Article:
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TA B L E O F C O N T E N T S 14 Artist | Jenny Rush 18 Writer | Eve L. Ewing 22 Artist | Aram Han Sifuentes 26 Chef | Ryan Santos 32 Fashion | “Some Fine Things” 42 Creative | Leslie Fraley 44 Architect & Co-Founder | Maurice Blanks 62 Artists & Architects | Tia & Souliyahn Keobounpheng 80 Poem | Jacqui Germain

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Earrings by Jenny Rush, Four Eyes Ceramics, Cincinnati, Ohio. Photography:

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FOUR EY ES, T WO H A NDS An introduc tion to ar tist Jenny Rush. by JORIE JACOBI / Photography by ATTILIO D’AGOSTINO

Cincinnati-based artist and jewelry designer Jenny Rush had been working full time at a photography studio for 14 years when she began making her own ceramic jewelry, crafted from thinly rolled porcelain and molded into light, large shapes for unique statement pieces. Think Edie Sedgwick, Andy Warhol’s muse—who would have adored Rush’s designs. “I grew up in the ‘80s, and I love fashion from the ‘60s and ‘70s. I especially love the big, geometric shapes of ‘80s fashion, but using a different color palette,” says Rush. “My pieces are not hard colors, like neon or hot pink. I really like how some of these more muted tones work with the big shapes.” She pulls inspiration equally from modern art, plants and forms found in nature and geometry. “I’m not always aware of what’s been influencing my pieces until I make them.” While Rush has a background in art, she originally started making jewelry to satisfy her own aesthetic tastes. She couldn’t find a light statement piece that

she’d consistently wear, and there was nothing on the market quite like what she was envisioning. “I knew if I was going to make earrings out of clay, they’d need to be pretty light. The challenge was figuring out how to get them as thin as possible, but big enough so they could still be chunky and fun.” After finding a design formula she was happy with she decided to start her own Etsy shop, taking on the moniker Four Eyes Ceramics. As demand for her fresh designs rose, the challenge of running a small business required a level of creativity tantamount to actually designing and creating the jewelry. At first, she worked out of a local ceramics studio, but running Four Eyes and working full time was nearly impossible—until she bought her own slab roller and kiln for a home studio in her attic, where she now works. Rush, originally from Cincinnati, graduated from the University of Cincinnati with a BFA in painting.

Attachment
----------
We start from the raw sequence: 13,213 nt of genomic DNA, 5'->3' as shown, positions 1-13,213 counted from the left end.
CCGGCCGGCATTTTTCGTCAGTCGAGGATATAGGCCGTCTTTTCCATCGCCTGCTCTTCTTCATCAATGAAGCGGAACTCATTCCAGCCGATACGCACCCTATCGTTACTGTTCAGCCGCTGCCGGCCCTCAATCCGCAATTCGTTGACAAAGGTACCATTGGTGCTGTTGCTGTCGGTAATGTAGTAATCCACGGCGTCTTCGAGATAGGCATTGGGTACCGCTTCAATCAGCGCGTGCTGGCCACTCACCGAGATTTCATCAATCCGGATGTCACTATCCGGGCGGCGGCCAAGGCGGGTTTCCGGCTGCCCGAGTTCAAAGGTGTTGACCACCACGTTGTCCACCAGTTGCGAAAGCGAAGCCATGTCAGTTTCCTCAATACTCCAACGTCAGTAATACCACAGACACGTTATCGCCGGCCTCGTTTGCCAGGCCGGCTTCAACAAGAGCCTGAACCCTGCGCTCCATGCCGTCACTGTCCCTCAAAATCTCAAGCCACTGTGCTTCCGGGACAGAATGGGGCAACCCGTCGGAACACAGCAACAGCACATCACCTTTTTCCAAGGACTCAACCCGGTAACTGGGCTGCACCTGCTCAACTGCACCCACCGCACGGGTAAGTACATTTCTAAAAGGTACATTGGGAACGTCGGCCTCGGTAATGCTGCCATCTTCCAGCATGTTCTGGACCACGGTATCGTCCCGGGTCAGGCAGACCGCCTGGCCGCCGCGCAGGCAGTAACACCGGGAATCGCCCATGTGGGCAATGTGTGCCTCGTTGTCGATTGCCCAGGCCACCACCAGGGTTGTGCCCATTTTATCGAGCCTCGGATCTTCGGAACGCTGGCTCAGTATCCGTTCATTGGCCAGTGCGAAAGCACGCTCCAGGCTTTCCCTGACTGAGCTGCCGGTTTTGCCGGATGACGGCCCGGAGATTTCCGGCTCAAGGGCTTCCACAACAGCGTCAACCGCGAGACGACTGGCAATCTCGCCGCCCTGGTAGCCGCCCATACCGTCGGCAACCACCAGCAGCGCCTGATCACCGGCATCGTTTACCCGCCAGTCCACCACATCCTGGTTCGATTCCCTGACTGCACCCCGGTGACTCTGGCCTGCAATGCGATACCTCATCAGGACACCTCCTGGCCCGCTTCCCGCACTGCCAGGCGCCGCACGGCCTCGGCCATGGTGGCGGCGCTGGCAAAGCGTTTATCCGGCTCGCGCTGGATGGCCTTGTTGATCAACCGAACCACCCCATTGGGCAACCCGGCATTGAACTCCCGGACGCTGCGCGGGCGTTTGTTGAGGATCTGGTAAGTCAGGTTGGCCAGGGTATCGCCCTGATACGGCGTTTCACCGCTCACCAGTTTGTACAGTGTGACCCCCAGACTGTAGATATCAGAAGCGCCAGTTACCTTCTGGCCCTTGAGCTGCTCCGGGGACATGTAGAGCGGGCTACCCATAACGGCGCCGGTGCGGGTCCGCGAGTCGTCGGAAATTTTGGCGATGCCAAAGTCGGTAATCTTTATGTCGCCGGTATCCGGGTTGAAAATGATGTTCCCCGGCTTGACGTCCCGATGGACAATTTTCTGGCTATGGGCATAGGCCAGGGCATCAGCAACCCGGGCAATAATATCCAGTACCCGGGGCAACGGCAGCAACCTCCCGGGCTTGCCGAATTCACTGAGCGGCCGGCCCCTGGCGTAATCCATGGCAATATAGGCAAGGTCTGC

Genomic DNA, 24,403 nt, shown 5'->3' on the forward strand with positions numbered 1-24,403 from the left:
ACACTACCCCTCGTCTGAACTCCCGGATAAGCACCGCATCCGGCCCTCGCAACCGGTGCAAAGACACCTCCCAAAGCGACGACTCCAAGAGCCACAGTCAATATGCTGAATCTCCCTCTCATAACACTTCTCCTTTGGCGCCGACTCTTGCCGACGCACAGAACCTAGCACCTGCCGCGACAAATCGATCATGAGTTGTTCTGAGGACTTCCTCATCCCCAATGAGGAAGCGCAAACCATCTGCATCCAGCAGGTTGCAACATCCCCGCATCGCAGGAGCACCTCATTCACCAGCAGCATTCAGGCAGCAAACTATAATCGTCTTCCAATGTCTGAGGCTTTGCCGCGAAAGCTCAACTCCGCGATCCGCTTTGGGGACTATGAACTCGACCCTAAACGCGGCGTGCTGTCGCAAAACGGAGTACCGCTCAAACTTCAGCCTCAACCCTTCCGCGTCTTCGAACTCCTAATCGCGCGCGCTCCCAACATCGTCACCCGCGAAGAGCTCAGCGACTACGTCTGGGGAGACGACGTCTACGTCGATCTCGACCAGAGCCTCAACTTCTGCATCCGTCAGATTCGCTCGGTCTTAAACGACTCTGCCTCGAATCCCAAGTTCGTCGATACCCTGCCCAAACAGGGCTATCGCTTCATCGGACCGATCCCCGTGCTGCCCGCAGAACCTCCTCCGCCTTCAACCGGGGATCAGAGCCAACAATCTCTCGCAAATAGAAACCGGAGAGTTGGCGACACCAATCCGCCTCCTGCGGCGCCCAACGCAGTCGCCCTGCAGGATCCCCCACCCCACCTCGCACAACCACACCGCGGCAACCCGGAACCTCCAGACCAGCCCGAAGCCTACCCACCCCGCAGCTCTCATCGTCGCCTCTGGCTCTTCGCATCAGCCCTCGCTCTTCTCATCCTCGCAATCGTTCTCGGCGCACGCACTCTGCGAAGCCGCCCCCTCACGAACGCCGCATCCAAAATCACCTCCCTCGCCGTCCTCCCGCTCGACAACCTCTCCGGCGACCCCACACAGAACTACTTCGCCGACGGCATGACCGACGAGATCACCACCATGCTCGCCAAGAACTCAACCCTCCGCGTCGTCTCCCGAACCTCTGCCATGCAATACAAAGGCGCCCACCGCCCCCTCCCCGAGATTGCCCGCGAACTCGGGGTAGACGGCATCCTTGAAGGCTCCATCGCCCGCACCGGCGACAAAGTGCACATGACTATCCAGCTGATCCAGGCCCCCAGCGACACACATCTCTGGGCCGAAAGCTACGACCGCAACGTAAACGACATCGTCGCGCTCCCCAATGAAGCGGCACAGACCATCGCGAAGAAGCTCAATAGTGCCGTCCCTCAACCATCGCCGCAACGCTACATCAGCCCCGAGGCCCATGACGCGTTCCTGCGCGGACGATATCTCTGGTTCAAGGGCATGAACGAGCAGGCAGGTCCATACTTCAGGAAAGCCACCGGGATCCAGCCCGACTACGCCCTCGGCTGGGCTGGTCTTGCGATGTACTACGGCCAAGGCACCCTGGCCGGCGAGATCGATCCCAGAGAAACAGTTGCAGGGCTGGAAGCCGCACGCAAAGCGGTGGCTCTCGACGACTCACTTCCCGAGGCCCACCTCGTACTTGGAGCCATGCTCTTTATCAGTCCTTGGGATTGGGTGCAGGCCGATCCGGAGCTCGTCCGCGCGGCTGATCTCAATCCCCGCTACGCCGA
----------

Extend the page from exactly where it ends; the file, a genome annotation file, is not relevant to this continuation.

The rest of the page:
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“While my concentration was in painting, I almost switched to ceramics. I loved it so much—I’ve always loved working with clay,” she says. After finishing college, she immediately moved to New York City, where she lived for six years, finding work at a design-and-production agency while making art in her spare time. Yet making the jump into full time art making—a leap of faith accompanied by a near-flagrant disregard for most practical concerns—intimidated her. “I just liked hanging out with my friends, talking about art, making things and seeing shows,” she says. “A lot of my artist friends were living day to day, taking whatever odd jobs they could find. I almost wished I had that ability, so I’d have more time to make my own stuff. But I’m a very practical Virgo. I need to have some type of steady job and my bills paid.” When Rush felt comfortable enough to quit her fulltime job to focus entirely on making art, she was quickly rewarded. Her work was featured in a popular national magazine, and she secured a number of art shows in both New York and Cincinnati. While back in Cincinnati for a visit, she met her husband, and eventually moved back home. “New York is an amazing city; I felt so guilty leaving,” says Rush. “But being in Cincinnati has allowed me so much more time. It’s nowhere near as expensive, and the days seem twice as long. I can afford to not work so much, and make things. I also got married and started a family. I have an 11-year-old son—he’s a hoot. He’s in fifth grade